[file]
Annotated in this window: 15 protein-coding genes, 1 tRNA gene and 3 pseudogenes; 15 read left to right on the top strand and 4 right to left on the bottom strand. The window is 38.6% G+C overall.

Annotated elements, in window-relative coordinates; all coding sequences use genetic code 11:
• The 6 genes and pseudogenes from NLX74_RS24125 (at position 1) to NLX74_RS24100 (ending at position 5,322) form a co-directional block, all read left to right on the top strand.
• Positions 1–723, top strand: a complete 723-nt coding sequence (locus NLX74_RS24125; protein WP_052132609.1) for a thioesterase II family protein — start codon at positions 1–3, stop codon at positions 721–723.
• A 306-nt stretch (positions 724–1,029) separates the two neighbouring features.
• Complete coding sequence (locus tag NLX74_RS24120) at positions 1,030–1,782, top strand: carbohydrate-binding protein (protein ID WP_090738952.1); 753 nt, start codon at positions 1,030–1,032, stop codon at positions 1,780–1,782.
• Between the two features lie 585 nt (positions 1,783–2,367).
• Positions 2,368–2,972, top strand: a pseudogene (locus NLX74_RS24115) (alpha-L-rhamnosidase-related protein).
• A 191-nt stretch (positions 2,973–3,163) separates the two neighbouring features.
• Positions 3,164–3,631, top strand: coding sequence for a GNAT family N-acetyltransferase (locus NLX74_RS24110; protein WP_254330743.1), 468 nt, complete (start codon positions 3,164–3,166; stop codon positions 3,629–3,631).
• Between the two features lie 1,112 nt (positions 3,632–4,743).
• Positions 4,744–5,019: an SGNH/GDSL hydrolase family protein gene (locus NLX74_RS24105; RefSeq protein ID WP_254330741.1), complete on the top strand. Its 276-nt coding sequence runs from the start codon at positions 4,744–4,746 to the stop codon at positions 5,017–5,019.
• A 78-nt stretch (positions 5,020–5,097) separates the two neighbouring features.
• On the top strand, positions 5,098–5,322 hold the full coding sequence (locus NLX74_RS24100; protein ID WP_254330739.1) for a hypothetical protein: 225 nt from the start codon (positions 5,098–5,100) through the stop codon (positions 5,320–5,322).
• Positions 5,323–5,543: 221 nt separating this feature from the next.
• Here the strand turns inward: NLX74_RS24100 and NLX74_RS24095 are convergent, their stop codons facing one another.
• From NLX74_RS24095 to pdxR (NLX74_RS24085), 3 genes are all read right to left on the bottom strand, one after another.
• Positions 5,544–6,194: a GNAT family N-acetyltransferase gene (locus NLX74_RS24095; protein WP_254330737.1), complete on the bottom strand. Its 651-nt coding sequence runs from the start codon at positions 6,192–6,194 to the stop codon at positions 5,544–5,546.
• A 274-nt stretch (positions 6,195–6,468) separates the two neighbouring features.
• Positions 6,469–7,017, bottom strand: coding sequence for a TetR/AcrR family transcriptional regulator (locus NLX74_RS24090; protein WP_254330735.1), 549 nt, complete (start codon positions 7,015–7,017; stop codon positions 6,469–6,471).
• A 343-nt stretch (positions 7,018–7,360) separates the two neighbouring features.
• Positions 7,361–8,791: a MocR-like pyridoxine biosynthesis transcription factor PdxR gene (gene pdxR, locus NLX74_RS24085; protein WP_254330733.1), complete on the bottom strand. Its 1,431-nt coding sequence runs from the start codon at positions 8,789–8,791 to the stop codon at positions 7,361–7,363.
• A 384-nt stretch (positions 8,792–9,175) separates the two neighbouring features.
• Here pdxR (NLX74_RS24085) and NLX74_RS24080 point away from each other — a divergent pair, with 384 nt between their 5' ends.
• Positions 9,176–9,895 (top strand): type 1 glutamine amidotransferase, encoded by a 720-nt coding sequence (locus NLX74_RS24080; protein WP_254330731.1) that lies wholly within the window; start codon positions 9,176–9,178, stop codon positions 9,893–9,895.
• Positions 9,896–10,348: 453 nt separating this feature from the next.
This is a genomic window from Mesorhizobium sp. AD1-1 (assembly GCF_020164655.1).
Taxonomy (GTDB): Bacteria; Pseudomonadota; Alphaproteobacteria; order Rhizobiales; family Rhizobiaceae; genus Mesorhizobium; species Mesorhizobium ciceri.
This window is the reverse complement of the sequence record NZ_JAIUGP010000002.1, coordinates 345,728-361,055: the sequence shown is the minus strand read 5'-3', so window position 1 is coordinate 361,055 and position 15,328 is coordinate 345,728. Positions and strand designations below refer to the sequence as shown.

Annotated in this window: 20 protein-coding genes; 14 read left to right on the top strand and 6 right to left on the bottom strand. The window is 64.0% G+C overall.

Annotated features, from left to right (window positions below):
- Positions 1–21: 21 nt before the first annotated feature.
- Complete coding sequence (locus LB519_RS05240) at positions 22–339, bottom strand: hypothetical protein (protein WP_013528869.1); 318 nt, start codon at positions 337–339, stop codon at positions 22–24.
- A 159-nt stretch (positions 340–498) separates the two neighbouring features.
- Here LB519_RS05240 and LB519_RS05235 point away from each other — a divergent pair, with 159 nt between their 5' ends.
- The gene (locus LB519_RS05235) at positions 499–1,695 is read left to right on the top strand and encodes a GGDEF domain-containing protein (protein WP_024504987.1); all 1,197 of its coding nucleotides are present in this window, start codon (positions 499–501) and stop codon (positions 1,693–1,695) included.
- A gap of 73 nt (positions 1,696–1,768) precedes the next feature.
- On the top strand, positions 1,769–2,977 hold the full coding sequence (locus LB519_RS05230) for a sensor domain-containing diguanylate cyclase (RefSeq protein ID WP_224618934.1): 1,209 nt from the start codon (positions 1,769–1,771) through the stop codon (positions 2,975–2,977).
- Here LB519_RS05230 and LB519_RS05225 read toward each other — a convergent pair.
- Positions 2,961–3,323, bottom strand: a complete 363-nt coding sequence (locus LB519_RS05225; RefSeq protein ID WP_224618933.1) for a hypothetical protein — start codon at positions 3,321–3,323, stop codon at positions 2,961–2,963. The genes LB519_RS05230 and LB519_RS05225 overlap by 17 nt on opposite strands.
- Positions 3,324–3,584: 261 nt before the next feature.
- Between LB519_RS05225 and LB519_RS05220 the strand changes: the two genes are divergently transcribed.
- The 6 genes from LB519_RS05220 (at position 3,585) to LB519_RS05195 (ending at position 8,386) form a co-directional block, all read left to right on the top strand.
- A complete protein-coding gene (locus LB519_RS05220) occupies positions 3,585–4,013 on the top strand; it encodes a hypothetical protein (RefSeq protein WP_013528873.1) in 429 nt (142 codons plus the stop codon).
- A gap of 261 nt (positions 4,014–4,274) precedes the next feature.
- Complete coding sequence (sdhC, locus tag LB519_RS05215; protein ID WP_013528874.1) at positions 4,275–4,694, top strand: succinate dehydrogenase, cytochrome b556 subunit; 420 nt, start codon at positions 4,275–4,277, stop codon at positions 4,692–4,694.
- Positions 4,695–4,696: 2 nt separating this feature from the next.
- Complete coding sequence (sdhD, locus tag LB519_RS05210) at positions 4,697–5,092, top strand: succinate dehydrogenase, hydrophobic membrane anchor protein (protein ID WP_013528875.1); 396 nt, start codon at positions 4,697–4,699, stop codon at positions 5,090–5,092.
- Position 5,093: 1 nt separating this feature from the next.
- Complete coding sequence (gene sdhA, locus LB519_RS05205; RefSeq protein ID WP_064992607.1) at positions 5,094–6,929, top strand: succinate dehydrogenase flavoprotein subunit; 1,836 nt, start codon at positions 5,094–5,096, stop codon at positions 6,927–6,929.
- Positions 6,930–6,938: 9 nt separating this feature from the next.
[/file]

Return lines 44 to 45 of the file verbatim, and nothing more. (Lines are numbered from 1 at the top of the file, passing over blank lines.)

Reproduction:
- A complete protein-coding gene (locus LB519_RS05220) occupies positions 3,585–4,013 on the top strand; it encodes a hypothetical protein (RefSeq protein WP_013528873.1) in 429 nt (142 codons plus the stop codon).
- A gap of 261 nt (positions 4,014–4,274) precedes the next feature.